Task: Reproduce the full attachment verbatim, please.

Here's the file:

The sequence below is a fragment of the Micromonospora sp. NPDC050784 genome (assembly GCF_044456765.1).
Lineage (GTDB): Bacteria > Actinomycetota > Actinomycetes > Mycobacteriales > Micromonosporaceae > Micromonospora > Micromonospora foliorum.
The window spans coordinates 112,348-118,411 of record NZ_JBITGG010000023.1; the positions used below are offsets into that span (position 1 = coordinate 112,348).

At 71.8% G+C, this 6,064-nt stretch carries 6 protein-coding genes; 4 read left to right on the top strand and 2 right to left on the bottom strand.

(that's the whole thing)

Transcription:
The sequence below is a fragment of the Micromonospora sp. NPDC050784 genome (assembly GCF_044456765.1).
Lineage (GTDB): Bacteria > Actinomycetota > Actinomycetes > Mycobacteriales > Micromonosporaceae > Micromonospora > Micromonospora foliorum.
The window spans coordinates 112,348-118,411 of record NZ_JBITGG010000023.1; the positions used below are offsets into that span (position 1 = coordinate 112,348).

At 71.8% G+C, this 6,064-nt stretch carries 6 protein-coding genes; 4 read left to right on the top strand and 2 right to left on the bottom strand.